Bringing New Life to a Gift Pipe – a Gasparini MGM Elegante Brandy

Blog by Steve Laug

A few evenings ago my friend John stopped by to drop off some pipes for repair and to visit. We loaded up our pipes and sat on my porch while we chatted. He pulled a pipe out of his pocket and said it was a gift to me. It was a nice Brandy shaped pipe that was stamped Gasparini MGM on the left side of the shank and Elegante on the right side. On the underside it is stamped Briar 1912 and Italy. John had purchased the pipe and smoked it for awhile. He wanted to pass it on to me. I am honoured to have received his gift. Being an obsessive refurbisher I decided to clean it up and make a few modifications that I thought would make it look even better. I don’t know why I think like that but it is what goes through my eye every time I look at a pipe. It is like a small voice says, “hmmmm I could change that and tweak that and…. When I am done it will be better. Sometimes that voice gets me into trouble and sometimes it works.Gas1 When John gave me the pipe these are some of the things that I saw. The bend in the stem was too sharp of an angle. It needed to be gentler in its curve. The rim was slightly out of round and the inner edge was damaged on the back right side and the right front it had some nicks in the edge. The stain on the rim had worn off and it no long had a shine. It did not match the rest of the bowl. There was a thick urethane finish on the bowl. Other than those few small things it was a nice looking pipe. It had a lot of promise. I really liked the contrast stain on it and the mix of birdseye grain and cross grain.Gas2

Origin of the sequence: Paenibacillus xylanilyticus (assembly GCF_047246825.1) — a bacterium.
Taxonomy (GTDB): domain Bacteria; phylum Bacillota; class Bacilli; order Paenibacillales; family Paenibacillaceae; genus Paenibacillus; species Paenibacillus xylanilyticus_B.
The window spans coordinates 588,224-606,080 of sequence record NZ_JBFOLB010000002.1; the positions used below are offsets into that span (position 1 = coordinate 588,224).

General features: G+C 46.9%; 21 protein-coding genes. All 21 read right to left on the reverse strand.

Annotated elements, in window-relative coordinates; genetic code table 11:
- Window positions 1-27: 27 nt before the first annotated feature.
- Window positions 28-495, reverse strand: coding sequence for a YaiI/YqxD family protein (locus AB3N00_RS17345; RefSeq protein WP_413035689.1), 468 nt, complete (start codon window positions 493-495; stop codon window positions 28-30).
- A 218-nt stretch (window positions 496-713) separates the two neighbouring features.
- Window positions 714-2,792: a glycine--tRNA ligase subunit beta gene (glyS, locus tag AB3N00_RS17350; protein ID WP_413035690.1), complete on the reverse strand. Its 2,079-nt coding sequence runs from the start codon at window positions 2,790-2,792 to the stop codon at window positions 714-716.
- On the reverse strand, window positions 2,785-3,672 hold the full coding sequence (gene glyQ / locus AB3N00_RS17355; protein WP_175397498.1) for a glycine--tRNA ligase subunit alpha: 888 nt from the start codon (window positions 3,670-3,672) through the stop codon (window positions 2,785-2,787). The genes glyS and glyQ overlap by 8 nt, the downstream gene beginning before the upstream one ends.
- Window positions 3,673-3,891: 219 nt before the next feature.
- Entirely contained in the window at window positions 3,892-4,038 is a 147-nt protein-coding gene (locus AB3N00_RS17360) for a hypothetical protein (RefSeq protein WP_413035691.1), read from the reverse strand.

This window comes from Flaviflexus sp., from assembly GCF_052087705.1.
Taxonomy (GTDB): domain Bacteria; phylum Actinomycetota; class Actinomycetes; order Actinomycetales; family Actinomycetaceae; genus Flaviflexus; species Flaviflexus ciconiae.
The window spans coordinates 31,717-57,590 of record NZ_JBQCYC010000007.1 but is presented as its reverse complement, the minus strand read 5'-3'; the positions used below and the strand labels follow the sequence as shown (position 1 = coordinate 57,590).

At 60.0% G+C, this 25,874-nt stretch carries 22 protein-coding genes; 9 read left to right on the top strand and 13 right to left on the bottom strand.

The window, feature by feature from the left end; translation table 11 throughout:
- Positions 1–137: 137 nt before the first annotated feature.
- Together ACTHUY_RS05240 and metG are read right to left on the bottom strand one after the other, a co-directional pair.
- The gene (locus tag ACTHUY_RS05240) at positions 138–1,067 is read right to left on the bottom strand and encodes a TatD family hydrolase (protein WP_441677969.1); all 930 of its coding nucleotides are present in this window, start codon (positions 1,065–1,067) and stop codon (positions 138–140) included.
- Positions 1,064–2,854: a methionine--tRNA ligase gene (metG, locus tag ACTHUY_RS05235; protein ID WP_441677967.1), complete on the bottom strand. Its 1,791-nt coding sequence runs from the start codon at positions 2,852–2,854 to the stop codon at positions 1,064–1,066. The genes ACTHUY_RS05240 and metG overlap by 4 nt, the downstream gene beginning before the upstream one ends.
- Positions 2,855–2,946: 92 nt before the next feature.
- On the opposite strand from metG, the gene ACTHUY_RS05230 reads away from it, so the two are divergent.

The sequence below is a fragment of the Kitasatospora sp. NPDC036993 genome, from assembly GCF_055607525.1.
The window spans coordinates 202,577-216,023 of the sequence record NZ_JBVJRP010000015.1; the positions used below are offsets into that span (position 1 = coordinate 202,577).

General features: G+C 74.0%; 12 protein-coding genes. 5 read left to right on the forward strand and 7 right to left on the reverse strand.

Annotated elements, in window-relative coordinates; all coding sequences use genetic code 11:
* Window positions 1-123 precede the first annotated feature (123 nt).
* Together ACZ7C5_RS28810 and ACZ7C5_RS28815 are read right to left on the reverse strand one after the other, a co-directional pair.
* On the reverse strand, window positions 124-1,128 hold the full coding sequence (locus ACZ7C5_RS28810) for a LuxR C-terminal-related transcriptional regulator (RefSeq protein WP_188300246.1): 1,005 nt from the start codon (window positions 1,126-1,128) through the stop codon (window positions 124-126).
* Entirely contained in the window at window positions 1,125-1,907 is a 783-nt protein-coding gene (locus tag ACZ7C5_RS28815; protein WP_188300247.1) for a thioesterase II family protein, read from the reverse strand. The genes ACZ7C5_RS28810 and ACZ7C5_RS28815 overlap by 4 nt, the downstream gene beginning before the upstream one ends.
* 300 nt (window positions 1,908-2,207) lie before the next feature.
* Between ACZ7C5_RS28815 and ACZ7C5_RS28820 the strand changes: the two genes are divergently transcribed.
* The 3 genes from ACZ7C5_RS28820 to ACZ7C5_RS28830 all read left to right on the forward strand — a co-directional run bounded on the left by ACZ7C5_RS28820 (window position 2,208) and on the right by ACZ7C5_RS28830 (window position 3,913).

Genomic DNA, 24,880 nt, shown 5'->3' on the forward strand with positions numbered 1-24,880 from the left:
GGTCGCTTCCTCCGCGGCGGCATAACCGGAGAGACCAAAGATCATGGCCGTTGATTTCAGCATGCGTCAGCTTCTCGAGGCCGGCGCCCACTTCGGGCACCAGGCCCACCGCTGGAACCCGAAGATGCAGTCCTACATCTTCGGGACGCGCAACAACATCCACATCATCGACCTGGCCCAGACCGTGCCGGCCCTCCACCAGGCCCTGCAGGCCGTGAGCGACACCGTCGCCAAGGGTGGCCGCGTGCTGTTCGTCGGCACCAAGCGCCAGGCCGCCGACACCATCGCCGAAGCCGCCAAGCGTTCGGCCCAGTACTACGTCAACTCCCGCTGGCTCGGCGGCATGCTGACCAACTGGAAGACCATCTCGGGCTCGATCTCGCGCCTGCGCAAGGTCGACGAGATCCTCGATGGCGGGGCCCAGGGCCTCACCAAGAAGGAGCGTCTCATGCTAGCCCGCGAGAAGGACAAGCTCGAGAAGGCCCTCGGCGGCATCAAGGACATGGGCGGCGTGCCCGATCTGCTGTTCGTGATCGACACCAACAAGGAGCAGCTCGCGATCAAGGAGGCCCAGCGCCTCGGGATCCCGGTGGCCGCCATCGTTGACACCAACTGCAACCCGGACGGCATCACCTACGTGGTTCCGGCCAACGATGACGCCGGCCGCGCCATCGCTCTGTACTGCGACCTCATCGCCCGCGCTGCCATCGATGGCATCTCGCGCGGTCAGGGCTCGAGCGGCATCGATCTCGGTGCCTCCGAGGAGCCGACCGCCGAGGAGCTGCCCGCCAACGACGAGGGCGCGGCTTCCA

Gas5 I decided to address the rim damage first. It would not take long and a light topping of the bowl would take care of the damage. I set up the topping board and some 220 grit sandpaper to do the job. I twisted the bowl against the sandpaper and removed the damaged part of the rim. It did not take long and the rim was flat and looked clean.Gas6

Gas7 I sanded the newly topped bowl with a medium and a fine grit sanding sponge and then with 1500-2400 micromesh sanding pads to remove the scratches from the briar. I coloured the top with a black permanent marker to get the black undertones, wiped it down with acetone and then used two different stain pens – a medium and a dark brown – to match the bowl colour.Gas8 With the bowl cleaned, repaired and restained I set it aside to work on the stem. I would buff the whole pipe once I finished the stem work. I set up the heat gun and straightened the bend in the stem first. Once it was straight I would then heat it a bit more and bend it over a rolling pin to get a gentle curve.Gas9

Gas10I put the newly bent stem into the shank and took a few photos to see the new look of the pipe.Gas11